• Write, write, write! (But don't forget to read.)

General details

  • anonymouskitten

  • Everett, Washington

  • Cayleigh

  • University of Tampa graduate as of May 2012

  • Female

  • English

In short

  • Hi there, fellow writers and readers. I'm branching out and would like to give WEBook another try. A bit about me: Twenty-two, college graduate, recovering addict, a soon-to-be new mom, and the blogger for 100 Reasons to Recover. Writing is my way of leaving my footprints behind on this earth. Thoughts are fleeting, actions are temporary, but ink is permanent. (If that's not already a quote, I'll attribute it to me. Can that be considered my claim to fame??)

    Side note: I love words and grammar. A pet peeve of mine is unedited published work, even if it's only on a community writing website, such as this one.

  • I am the blogger for 100 Reasons to Recover.(

    I maintain my own personal recovery blog. (

    I write. A lot. But I read even more.

    I'm a single mother. Almost.

    I'm a recovering addict, of all sorts. Ask, if you're so inclined.

My Favorites: Reading and Writing

  • Fiction: Coming of Age, Crime, Fairytales, Folklore & Mythology, General, Historical Fiction, Humor/Satire, Literary, Mystery, Religious/Inspirational, Short Story, Teen, Thriller/Suspense, Women's Fiction

    Non-Fiction: Body, Mind & Spirit, Cooking, Food & Wine, Crafts & Hobbies, Home & Garden, Humor, Inspiration, Memoir/Narrative Non-fiction, New Age & Spirituality, Outdoors & Nature, Parenting & Family, Pets, Philosophy, Reference, Science, Self-Help

    Screenplay: Comedy, Drama, General, Love/Romance

    Poetry: Epic, Prose

  • Really? This question is worse than the "favorite authors" question.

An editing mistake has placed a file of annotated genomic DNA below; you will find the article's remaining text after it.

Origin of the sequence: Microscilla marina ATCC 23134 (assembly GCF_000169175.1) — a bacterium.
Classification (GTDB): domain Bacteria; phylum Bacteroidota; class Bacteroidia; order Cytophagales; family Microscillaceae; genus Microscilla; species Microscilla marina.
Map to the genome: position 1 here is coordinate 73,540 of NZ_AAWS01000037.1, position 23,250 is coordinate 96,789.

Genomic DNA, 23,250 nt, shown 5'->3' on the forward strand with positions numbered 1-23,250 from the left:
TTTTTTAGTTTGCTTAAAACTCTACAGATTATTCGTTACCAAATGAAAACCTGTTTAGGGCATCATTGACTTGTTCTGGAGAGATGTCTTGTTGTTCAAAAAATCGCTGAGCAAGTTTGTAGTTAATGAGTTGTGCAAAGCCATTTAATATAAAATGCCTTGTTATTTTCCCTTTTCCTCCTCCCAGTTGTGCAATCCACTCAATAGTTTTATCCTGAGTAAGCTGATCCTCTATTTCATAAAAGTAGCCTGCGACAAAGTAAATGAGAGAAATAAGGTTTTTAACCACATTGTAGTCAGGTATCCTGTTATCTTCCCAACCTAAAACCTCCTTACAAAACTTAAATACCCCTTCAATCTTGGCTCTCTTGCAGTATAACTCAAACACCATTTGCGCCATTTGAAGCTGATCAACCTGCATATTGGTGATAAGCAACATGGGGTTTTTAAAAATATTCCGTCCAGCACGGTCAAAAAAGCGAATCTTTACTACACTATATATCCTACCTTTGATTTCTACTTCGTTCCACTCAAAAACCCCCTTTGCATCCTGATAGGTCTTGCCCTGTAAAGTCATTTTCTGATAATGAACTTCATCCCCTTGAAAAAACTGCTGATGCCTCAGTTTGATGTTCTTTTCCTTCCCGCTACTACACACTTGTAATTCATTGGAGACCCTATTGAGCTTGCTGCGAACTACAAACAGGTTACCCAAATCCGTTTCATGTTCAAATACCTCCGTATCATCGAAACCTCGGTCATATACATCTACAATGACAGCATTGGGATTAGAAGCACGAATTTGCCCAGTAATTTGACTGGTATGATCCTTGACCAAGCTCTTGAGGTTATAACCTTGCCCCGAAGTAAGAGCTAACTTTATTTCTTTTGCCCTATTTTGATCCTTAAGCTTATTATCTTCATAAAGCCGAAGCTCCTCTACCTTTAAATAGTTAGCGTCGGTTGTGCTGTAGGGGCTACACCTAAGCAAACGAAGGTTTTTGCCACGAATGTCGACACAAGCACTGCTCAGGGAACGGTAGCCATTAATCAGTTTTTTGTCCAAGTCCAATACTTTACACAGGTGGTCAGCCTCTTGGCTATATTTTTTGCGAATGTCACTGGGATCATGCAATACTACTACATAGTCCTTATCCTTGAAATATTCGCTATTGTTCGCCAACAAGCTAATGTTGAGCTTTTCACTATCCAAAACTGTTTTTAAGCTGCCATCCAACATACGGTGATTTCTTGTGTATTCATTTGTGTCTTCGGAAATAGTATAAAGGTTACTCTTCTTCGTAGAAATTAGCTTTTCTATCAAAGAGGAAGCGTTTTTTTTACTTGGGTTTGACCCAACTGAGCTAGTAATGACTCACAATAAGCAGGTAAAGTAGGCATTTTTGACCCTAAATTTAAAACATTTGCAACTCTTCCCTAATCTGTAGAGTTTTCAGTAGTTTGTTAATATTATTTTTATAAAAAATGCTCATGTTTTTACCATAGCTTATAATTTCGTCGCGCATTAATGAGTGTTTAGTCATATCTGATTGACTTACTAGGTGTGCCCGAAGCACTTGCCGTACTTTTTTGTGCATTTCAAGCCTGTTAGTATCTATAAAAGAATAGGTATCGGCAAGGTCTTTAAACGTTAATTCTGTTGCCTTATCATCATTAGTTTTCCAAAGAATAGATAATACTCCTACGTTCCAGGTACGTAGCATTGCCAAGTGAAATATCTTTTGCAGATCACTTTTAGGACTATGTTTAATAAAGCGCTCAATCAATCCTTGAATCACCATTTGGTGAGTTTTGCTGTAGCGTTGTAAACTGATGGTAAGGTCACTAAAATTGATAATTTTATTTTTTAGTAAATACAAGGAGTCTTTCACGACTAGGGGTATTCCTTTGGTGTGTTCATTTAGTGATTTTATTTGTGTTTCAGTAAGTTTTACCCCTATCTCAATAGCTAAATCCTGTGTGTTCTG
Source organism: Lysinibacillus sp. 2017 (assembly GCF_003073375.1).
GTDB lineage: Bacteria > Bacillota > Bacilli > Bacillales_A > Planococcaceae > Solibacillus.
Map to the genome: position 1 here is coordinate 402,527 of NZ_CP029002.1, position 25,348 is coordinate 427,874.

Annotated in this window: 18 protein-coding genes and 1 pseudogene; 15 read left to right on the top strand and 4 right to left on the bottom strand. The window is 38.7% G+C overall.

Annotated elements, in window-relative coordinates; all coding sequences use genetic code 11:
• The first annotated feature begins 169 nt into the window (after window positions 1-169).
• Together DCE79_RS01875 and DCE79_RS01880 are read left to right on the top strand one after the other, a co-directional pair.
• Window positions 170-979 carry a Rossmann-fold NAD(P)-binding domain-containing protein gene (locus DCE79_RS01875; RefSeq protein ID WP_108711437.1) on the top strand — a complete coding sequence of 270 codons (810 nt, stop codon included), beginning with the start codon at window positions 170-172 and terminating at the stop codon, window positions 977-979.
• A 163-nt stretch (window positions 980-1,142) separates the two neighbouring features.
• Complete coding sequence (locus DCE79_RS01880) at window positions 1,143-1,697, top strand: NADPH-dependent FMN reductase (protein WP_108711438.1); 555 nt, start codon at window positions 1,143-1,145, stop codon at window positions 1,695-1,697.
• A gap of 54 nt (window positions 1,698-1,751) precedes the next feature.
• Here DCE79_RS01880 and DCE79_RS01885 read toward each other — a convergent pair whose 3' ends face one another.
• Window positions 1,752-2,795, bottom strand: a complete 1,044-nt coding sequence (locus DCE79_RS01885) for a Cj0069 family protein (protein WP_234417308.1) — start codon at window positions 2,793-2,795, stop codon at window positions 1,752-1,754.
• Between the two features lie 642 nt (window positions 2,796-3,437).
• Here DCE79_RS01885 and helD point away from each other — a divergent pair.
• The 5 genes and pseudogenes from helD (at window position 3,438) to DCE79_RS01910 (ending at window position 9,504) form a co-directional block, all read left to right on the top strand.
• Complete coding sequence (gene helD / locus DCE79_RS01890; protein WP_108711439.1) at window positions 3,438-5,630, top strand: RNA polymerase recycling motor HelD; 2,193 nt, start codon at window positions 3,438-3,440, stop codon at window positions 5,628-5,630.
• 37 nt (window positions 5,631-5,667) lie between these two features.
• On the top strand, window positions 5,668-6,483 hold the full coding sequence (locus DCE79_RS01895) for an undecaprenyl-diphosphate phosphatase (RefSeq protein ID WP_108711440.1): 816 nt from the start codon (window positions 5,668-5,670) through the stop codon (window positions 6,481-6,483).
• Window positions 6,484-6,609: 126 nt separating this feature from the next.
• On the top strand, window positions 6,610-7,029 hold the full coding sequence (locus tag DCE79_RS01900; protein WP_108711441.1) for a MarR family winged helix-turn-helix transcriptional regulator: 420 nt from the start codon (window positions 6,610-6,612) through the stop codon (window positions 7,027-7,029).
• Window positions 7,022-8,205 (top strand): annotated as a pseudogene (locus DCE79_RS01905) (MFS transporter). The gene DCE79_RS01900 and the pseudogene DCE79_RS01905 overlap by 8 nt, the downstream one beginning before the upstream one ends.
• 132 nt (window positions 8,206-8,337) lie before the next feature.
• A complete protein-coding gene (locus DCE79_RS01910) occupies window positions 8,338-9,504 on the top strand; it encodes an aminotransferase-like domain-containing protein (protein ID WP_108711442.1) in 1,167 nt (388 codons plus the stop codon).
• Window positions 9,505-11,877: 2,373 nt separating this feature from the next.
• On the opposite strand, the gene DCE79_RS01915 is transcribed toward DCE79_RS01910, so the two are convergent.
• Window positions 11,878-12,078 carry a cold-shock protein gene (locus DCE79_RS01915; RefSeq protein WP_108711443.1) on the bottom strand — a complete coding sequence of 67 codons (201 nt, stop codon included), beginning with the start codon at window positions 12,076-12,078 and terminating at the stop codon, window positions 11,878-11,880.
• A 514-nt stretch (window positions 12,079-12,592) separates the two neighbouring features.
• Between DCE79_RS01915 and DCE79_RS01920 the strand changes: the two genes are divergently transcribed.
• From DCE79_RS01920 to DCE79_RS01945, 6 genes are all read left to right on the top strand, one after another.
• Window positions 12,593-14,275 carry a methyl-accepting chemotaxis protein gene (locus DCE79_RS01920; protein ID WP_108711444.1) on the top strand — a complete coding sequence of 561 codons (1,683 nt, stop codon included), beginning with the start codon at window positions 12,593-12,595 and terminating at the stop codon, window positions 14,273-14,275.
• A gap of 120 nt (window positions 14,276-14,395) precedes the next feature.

I read "The Pact" at least twice every year. "The Door to December" is something I've read several times. The "Tao te Ching" is a staple in my literary diet, as are my recovery materials. These aren't books, but "Hamlet" and "King Lear" are among my favorite Shakespearean plays. As is "Much Ado About Nothing." I had to end the list on a comedic note at least.

    There are just far too many books out there that have touched my soul and have helped create the person who I am today.
  • Pet Sematary, Stephen King. (Re-reading a classic.)
    Narcotic's Anonymous Basic Text.
    Alcoholic's Anonymous Big Book.
  • Parks next to trees, in a comfy chair, in my bed - anywhere that is warm, dry, and has adequate lighting.
  • See My Projects for more details and information.

    In short, I'm working on a short story collection and a YA coming of age novel.
  • Fiction: Coming of Age, Crime, Fairytales, Folklore & Mythology, Family Life & Saga, General, Historical Fiction, Humor/Satire, Literary, Mystery, Novella, Religious/Inspirational, Short Story, Teen, Thriller/Suspense, Women's Fiction, Young Adult/Juvenile

    Non-Fiction: Inspiration, Psychology

  • I'd like to think I'm brash like Holden Caulfield ("The Catcher in the Rye", wild like Augustus Hart ("The Pact"), and enlightened like Francis Macomber ("The Short, Happy Life of Francis Macomber").

    If anything, I need to be more like the older waiter who practices unlimited patience in "A Clean, Well-Lighted Place." 

    Side note: I am nothing like Carrie in "Carrie." Just saying...
  • This is like choosing between my favorite children. I only have one (soon), but that's besides the point.

    Some notables include: William Shakespeare, Jodi Picoult, Stephen King, Dean Koontz, and Joyce Carol Oates: I'd pick up anything by these authors/playwright. I can't turn down Salinger's "The Catcher in the Rye" or Ray Bradbury's "Fahrenheit 451." Classics are a must, and I don't have enough time (or space) to list out my favorites, which is one reason I got a degree in English Literature. See? And already this is too long of an entry.